A Rational Argument
You are, by occupation, a campaign manager, and you’ve just been hired by Mortimer Q. Snodgrass, the Green candidate for Mayor of Hadleyburg. As a campaign manager reading a book on rationality, one question lies foremost on your mind: “How can I construct an impeccable rational argument that Mortimer Q. Snodgrass is the best candidate for Mayor of Hadleyburg?”
Sorry. It can’t be done.
“What?” you cry. “But what if I use only valid support to construct my structure of reason? What if every fact I cite is true to the best of my knowledge, and relevant evidence under Bayes’s Rule?”1
Sorry. It still can’t be done. You defeated yourself the instant you specified your argument’s conclusion in advance.
This year, the Hadleyburg Trumpet sent out a 16-item questionnaire to all mayoral candidates, with questions like “Can you paint with all the colors of the wind?” and “Did you inhale?” Alas, the Trumpet’s offices are destroyed by a meteorite before publication. It’s a pity, since your own candidate, Mortimer Q. Snodgrass, compares well to his opponents on 15 out of 16 questions. The only sticking point was Question 11, “Are you now, or have you ever been, a supervillain?”
So you are tempted to publish the questionnaire as part of your own campaign literature . . . with the 11th question omitted, of course.
Which crosses the line between rationality and rationalization. It is no longer possible for the voters to condition on the facts alone; they must condition on the additional fact of their presentation, and infer the existence of hidden evidence.
Indeed, you crossed the line at the point where you considered whether the questionnaire was favorable or unfavorable to your candidate, before deciding whether to publish it. “What!” you cry. “A campaign should publish facts unfavorable to their candidate?” But put yourself in the shoes of a voter, still trying to select a candidate—why would you censor useful information? You wouldn’t, if you were genuinely curious. If you were flowing forward from the evidence to an unknown choice of candidate, rather than flowing backward from a fixed candidate to determine the arguments.
A “logical” argument is one that follows from its premises. Thus the following argument is illogical:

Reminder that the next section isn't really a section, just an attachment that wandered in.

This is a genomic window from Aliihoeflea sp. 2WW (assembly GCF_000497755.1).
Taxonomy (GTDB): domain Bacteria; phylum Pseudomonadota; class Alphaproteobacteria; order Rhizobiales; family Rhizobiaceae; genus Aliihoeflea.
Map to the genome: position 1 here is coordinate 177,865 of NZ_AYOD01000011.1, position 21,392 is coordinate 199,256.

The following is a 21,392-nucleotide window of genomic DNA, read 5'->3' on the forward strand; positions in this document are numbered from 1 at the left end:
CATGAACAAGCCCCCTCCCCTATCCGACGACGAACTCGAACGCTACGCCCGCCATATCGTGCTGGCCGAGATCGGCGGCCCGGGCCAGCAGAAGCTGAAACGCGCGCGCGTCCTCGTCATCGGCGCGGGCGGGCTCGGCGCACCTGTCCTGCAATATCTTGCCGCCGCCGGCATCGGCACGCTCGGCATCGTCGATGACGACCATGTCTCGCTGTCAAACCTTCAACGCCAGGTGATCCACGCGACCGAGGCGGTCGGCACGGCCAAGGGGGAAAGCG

All rectangles are quadrilaterals.
All squares are quadrilaterals.
Therefore, all squares are rectangles.
This syllogism is not rescued from illogic by the truth of its premises or even the truth of its conclusion. It is worth distinguishing logical deductions from illogical ones, and to refuse to excuse them even if their conclusions happen to be true. For one thing, the distinction may affect how we revise our beliefs in light of future evidence. For another, sloppiness is habit-forming.
Above all, the syllogism fails to state the real explanation. Maybe all squares are rectangles, but, if so, it’s not because they are both quadrilaterals. You might call it a hypocritical syllogism—one with a disconnect between its stated reasons and real reasons.
If you really want to present an honest, rational argument for your candidate, in a political campaign, there is only one way to do it:
Before anyone hires you, gather up all the evidence you can about the different candidates.
Make a checklist which you, yourself, will use to decide which candidate seems best.
Process the checklist.
Go to the winning candidate.
Offer to become their campaign manager.
When they ask for campaign literature, print out your checklist.
Only in this way can you offer a rational chain of argument, one whose bottom line was written flowing forward from the lines above it. Whatever actually decides your bottom line is the only thing you can honestly write on the lines above.